Things Terrible and Unguessable: The Turn of the Screw and the Visual Vocabulary of Gothic Horror

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Special Collections

D.B. Dowd Modern Graphic History Library


In the late 19th and early 20th century, printing technology rapidly evolved and created a surge of periodical publications and magazines for consumption. Growing audiences of readers had a growing availability and appetite for written and illustrated material to consume. With the sudden opportunity to provide written and visual arts on a previously unachievable scale, alongside the rise of gothic fiction narratives, illustrators of these stories were presented with a unique challenge: how do you represent the intangible and ethereal concepts that scare us? These early gothic horror illustrations developed visual solutions to address the deeper social and cultural anxieties and taboos that the stories explored, through monstrous and grotesque imagery, dread, and atmosphere.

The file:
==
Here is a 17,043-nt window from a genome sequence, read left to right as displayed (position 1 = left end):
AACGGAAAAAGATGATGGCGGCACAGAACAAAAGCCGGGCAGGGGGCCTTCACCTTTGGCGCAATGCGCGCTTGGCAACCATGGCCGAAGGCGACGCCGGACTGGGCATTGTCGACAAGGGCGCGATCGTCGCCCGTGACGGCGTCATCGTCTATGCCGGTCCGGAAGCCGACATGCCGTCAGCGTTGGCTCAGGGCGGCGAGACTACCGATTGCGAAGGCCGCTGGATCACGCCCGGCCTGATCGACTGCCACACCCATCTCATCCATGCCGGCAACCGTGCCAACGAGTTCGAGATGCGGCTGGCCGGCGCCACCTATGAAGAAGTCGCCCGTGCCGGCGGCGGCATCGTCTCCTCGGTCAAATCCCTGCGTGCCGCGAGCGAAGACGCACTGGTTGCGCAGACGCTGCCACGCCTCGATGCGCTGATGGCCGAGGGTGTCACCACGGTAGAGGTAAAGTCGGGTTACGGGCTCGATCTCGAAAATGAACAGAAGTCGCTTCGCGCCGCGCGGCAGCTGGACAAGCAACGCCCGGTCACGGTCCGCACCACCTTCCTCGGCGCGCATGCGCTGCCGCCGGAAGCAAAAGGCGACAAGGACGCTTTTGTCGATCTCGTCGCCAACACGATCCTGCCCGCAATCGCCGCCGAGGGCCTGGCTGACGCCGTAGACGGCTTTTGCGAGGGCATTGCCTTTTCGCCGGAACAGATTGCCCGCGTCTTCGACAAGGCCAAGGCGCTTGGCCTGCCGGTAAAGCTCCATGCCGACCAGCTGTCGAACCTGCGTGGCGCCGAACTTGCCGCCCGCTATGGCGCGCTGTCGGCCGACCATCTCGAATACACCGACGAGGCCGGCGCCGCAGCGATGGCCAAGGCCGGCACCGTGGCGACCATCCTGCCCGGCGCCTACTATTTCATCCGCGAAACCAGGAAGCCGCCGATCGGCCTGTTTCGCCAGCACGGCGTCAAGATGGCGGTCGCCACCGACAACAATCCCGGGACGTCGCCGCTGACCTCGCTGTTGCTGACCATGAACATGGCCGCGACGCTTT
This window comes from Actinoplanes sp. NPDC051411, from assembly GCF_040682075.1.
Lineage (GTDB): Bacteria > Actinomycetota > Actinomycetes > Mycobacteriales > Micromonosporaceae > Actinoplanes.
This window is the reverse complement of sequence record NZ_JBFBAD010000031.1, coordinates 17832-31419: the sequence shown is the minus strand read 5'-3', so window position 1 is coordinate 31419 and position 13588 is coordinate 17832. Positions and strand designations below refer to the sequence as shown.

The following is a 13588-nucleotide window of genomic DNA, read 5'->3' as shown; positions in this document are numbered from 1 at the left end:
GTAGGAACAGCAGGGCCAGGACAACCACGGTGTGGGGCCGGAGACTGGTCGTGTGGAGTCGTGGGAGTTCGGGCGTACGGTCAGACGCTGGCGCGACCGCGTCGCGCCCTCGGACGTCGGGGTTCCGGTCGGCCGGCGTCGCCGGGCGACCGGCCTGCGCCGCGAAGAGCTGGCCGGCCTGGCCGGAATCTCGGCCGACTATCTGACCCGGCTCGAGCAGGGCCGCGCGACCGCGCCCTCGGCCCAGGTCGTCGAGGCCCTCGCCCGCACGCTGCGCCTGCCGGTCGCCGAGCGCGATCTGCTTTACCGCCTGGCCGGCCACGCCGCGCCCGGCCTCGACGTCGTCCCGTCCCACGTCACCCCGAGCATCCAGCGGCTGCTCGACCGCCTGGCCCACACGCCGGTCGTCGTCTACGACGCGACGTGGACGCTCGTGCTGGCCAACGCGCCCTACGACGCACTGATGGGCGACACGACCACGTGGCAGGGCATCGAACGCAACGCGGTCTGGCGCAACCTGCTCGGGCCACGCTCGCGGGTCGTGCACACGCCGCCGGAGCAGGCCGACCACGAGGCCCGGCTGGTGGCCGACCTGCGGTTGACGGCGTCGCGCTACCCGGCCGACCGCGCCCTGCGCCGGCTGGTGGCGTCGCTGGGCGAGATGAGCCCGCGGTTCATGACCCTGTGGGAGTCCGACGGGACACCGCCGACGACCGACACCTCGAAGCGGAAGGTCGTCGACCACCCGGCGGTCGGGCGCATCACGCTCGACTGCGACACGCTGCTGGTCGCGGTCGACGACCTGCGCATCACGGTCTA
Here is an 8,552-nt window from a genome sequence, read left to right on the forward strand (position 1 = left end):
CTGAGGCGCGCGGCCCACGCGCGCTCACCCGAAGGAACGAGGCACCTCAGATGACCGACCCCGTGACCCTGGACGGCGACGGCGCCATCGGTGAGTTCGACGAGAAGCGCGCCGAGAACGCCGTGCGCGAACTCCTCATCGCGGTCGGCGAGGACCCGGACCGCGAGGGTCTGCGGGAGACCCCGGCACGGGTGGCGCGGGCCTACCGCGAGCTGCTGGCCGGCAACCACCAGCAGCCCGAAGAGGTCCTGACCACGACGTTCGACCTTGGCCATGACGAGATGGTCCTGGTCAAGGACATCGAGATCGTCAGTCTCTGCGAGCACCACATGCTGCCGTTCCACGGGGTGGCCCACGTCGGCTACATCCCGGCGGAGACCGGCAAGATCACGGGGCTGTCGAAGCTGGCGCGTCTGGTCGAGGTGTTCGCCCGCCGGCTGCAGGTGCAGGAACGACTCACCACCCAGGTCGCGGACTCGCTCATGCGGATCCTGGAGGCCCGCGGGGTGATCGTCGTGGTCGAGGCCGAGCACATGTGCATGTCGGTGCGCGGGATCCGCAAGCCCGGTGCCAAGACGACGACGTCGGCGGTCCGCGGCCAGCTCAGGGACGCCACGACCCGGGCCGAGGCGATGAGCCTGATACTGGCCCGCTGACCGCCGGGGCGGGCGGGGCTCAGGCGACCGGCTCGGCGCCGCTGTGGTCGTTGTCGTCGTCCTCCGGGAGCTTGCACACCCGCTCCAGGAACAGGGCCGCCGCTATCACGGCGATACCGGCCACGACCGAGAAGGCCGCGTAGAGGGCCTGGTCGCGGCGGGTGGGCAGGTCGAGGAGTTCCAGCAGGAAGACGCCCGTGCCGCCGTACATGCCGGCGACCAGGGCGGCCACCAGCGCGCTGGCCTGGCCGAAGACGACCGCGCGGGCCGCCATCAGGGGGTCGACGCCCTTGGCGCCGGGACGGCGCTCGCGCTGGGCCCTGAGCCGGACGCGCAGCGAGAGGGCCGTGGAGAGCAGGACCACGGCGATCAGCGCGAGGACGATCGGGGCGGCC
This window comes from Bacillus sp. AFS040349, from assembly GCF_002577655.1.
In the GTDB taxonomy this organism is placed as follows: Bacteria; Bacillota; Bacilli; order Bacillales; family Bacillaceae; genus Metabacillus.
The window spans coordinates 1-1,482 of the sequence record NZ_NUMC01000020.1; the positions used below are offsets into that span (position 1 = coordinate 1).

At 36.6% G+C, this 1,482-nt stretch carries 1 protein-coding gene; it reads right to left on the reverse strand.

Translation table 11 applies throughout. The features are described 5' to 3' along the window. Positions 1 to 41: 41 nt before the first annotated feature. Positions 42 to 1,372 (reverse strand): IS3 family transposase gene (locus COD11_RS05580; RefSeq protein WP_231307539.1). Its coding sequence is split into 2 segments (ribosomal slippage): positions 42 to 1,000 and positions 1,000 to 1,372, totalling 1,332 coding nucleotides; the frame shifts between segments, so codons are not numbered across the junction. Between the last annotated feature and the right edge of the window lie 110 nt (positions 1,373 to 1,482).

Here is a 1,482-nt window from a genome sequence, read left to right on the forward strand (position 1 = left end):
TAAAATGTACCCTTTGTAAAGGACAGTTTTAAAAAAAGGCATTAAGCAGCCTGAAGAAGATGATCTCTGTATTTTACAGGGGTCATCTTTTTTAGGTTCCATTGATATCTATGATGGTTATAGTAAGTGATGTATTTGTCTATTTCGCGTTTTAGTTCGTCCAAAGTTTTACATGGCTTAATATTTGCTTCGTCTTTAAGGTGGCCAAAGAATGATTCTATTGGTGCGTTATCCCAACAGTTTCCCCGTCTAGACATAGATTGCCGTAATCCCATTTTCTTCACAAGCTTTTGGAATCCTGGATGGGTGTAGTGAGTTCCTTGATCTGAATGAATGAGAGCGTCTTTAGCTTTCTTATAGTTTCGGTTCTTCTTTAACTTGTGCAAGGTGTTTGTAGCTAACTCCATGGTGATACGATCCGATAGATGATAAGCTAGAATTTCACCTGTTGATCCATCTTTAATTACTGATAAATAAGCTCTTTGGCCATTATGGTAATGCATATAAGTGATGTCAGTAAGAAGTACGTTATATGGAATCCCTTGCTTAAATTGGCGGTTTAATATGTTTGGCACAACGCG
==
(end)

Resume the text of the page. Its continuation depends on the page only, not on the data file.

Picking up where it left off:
This exhibition examines the original illustrations of the Henry James novella The Turn of the Screw, serialized in 1898 by Collier’s Weekly, and the story’s subsequent film adaptation The Innocents directed by Jack Clayton in 1961. The conversation between the images in these works demonstrate the visual impact of early gothic horror on the vocabulary of the genre as a whole as it evolved and entered the film medium. The image problem solving of the original work created the framework by which the later film adaptation—as well as other horror work and films—could build from, allowing them to explore taboo themes of sexuality, innocence and corruption, domestic violence, and rape in more depth and nuance.